work must be completed. Thus photographers can schedule shooting around
their other assignments. Some photographers point out that Corbis is funding
projects which no other publication in the world has been willing to fund.
If a photographer has a book project in mind on some social, cultural or
political issue partial funding may be available through a Corbis assignment.

Fees range from $350 to $500 per day depending on the nature of the project.
All expenses are paid. Travel days are billed at $175 per day and research
days (preparing for the shoot) are billed at $200 a day.

For this fee Corbis gets all rights to all images they select from the shoot
-- and to all similars of any selected images. There is no limit on the
number they can select.

The photographer also gets some minimal royalties in addition to the day
rate. For any sales made to third parties the photographer gets a 10% royalty
for 10 years. After that, nothing. If the use is a Corbis produced project
and more than 50% of the images are the photographer's he/she gets a pro
rata share of 2.5% of the net profits (remember my analysis of net profits
above). If the photographer has less than 50% of the images the photographer
shares 1% of the net profits on a pro rata basis.

The photographer is also allowed to get access to any of the selected images
for the purpose of using them in self-promotional material, fine art prints
or books exclusively featuring the photographers work.

(3) Outtakes From Assignments. The photographer does get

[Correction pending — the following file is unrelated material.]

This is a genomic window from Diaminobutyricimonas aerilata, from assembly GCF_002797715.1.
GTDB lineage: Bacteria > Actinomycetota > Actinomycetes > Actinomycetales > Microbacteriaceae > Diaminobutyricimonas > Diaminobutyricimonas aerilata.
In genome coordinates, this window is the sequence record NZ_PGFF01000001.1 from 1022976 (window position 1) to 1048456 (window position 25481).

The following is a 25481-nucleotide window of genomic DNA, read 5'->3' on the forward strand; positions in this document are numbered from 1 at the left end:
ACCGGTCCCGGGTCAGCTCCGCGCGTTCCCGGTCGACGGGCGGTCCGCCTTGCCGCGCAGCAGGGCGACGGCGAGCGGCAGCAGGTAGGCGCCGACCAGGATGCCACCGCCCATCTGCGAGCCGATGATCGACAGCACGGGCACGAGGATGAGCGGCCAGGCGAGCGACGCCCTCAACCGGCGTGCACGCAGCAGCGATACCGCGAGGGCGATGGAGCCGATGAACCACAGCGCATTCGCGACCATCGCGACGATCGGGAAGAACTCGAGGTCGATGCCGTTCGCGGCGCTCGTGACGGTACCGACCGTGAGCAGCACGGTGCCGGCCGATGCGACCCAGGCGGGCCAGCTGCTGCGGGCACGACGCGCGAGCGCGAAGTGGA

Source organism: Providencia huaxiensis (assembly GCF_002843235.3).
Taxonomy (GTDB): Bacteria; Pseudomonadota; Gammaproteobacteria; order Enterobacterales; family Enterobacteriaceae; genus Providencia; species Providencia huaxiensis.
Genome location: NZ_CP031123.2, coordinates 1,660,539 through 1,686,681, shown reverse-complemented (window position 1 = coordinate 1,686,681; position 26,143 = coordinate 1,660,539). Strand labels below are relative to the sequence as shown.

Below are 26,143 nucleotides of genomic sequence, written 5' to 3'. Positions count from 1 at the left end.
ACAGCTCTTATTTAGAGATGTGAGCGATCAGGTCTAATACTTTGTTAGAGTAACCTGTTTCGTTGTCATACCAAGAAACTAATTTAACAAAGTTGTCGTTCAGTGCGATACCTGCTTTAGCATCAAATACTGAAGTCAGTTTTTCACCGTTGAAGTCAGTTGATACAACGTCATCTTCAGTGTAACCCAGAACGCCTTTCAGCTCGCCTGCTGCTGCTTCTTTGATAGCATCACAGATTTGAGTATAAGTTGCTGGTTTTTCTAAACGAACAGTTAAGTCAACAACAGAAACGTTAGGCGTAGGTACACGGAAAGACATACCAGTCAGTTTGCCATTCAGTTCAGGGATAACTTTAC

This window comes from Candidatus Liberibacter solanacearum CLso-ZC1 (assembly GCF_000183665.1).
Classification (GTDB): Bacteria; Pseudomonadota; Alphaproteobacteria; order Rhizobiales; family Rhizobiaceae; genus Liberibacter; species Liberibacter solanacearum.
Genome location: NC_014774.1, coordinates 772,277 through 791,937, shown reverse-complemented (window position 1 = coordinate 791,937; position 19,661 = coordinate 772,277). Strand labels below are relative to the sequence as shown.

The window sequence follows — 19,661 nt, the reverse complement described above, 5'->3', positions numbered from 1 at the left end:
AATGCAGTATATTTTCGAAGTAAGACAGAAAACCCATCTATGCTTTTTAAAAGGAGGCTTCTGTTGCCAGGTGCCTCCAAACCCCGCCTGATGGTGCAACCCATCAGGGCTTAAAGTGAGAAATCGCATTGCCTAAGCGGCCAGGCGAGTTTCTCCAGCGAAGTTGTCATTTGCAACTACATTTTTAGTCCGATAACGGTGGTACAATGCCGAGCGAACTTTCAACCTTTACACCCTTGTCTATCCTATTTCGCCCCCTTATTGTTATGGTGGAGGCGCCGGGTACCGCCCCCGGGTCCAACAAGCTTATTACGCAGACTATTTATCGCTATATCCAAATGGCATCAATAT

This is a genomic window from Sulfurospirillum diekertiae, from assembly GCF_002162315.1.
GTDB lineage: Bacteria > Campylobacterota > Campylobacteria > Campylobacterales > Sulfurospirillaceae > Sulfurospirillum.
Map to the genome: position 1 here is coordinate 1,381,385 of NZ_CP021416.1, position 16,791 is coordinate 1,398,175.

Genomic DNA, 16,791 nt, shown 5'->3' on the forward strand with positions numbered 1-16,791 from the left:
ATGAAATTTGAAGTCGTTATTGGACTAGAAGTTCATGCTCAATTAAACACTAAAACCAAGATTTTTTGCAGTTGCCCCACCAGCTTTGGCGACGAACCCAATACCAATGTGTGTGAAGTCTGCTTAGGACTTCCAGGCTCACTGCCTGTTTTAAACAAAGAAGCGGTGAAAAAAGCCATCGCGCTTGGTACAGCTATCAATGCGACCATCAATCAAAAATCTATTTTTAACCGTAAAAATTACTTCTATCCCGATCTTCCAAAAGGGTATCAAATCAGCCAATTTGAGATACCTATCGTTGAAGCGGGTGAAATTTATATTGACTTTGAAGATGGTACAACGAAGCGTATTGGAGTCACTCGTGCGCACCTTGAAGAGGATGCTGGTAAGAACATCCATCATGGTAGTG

outtakes from assignments which can be marketed through a stock agency or
in any other way the photographer chooses. But, the photographer does not
get "similars" to selects and the definition of similars is very
open ended.

Depending on how Corbis edits, there might be value in these outtakes; there
might be no value whatsoever. I believe it will be impossible to make a
judgement as to whether the outtakes will have value until after the assignment
is completed. The photographer will simply have to gamble if he or she needs
to make more than the day rates in order to justify doing the project. Investing
in pork bellies might be less risky.

It is interesting that one of Roger Ressmeyer's arguments for giving up
editorial shooting and taking a staff position with Corbis was, "I
found that every week I was fighting a skirmish with a publisher who was
trying to acquire more rights for not enough money for me to make a balanced
living." (Roger felt that to make a balanced living he
needed normal assignment fees plus a significant number of
stock sales. See TS, September, 1995, page 9.)

Final Thoughts

Until Corbis starts showing some track record of significant sales to third
parties -- not to Corbis or Microsoft -- photographers should assume they
will receive little or no future royalties from Corbis. Base the degree
of your participation on upfront payments. While Microsoft is technically
a third party it would be easy for Gates to move the production of multi-media
products to Corbis. Corbis could then hire Microsoft to handle the bulk
of the marketing of such products for them. In such a case royalties would
be calculated based on the in house production rates.